EGU2020-11084
https://doi.org/10.5194/egusphere-egu2020-11084
EGU General Assembly 2020
© Author(s) 2022. This work is distributed under
the Creative Commons Attribution 4.0 License.

Significance and implementation of SMART Monitoring Tools

Uta Koedel1, Peter Dietrich1, Erik Nixdorf1, and Philipp Fischer2
Uta Koedel et al.
  • 1UFZ- Helmholtz Centre for Environmental Research, Monitoring-and Exploration Technologies, Leipzig, Germany (uta.koedel@ufz.de)
  • 2Alfred-Wegener-Institut Helmholtz-Zentrum für Polar- und Meeresforschung (AWI)

The term “SMART Monitoring” is often used in digital projects to survey and analyze data flows in near- or realtime. The term is also adopted in the project Digital Earth (DE) which was jointly launched in 2018 by the eight Helmholtz centers of the research field Earth and Environment (E&E) within the framework of the German Ministry of Education and Research (BMBF). Within DE, the “SMART monitoring” sub-project aims at developing workflows and processes to make scientific parameters and the related datasets SMART, which means specific, measurable, accepted, relevant, and trackable (SMART).

“SMART Monitoring” in DE comprises a combination of hard- and software tools to enhance the traditional sequential monitoring approach - where data are step-by-step analyzed and processed from the sensor towards a repository - into an integrated analysis approach where information on the measured value together with the status of each sensor and possible auxiliary relevant sensor data in a sensor network are available and used in real-time to enhance the sensor output concerning data accuracy,  precision, and data availability. Thus, SMART Monitoring could be defined as a computer-enhanced monitoring network with automatic data flow control from individual sensors in a sensor network to databases enhanced by automated (machine learning) and near real-time interactive data analyses/exploration using the full potential of all available sensors within the network. Besides, “SMART monitoring” aims to help for a better adjustment of sensor settings and monitoring strategies in time and space in iterative feedback.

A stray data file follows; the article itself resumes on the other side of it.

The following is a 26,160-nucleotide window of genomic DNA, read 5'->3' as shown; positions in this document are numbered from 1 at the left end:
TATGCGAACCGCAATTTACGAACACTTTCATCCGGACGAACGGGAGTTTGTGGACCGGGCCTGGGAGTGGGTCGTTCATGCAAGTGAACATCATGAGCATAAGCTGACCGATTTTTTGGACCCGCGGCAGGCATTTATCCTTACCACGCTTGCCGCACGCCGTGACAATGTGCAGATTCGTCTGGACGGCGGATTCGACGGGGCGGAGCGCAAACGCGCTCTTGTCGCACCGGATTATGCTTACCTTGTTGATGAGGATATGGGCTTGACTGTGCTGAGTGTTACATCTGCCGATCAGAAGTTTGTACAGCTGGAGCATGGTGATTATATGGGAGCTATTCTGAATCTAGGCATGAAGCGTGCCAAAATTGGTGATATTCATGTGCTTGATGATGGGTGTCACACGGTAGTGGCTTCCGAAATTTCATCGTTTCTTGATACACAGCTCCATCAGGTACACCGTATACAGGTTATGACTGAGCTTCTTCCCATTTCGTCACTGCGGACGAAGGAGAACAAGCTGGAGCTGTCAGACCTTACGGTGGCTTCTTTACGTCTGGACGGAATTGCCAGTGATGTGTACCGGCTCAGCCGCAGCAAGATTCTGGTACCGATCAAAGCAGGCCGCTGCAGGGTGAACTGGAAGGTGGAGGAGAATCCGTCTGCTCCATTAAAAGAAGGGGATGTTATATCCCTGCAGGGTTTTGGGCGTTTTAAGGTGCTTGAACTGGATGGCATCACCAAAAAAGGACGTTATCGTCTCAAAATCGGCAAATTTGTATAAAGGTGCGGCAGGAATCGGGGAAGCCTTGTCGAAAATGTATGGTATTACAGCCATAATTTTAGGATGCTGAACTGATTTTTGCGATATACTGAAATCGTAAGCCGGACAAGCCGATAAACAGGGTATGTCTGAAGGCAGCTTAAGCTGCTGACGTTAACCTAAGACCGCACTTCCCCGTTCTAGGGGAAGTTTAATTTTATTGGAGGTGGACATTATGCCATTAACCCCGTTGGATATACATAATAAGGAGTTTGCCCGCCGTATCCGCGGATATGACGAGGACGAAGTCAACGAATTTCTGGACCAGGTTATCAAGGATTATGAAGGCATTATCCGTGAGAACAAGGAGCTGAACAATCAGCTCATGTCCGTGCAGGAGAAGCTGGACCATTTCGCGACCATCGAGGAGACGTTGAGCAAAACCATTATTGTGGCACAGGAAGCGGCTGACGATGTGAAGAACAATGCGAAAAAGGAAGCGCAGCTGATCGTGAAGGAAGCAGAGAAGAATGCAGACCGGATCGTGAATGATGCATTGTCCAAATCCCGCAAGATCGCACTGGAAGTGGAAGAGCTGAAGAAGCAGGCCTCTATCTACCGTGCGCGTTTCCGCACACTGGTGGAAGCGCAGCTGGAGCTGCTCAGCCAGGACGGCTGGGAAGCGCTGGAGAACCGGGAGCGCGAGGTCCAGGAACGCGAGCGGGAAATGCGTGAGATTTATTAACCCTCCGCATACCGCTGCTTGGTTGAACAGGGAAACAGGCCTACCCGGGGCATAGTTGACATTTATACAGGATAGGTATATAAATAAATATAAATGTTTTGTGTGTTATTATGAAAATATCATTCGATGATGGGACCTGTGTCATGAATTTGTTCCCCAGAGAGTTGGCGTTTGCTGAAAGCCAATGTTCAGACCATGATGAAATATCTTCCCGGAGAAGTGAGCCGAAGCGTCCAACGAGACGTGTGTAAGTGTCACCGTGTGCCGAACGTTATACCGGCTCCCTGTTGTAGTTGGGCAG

This poster presentation will show general concepts, workflows, and possible visualization tools based on examples that support the SMART Monitoring idea.

How to cite: Koedel, U., Dietrich, P., Nixdorf, E., and Fischer, P.: Significance and implementation of SMART Monitoring Tools, EGU General Assembly 2020, Online, 4–8 May 2020, EGU2020-11084, https://doi.org/10.5194/egusphere-egu2020-11084, 2020.

Display materials

Display file

Comments on the display material

AC: Author Comment | CC: Community Comment | Report abuse

Display material version 2 – uploaded on 05 May 2020
Licence Icon included
  • CC1: FAIR+, Daniel Heydebreck, 06 May 2020

    You highlighted the need for including quality information in metadata in your display => "FAIR+".

    We currently develop an extension to the DataCite Metadata Schema to include "Data Maturity Information". Thus, maturity information could be included into the metadata of DataCite DOIs. This maturity information might be results of quality checks or FAIRness checks, for example. It is generic in the sense that the exact checks performed have to be externally defined.

    If this concept would fit your needs for "FAIR+", you are welcome to have a look at the draft and provide some feedback. We plan to have a webinar on the concept in the next months.

    Darft of the Data Maturity Indicator on GitHub: https://github.com/AtMoDat/data-maturity-indicator

    • AC1: Reply to CC1, Uta Koedel, 06 May 2020

      Dear Daniel, yes of course I am interested in your concept and joining your discussions. Please keep me informed via email. Uta

Display material version 1 – uploaded on 05 May 2020, no comments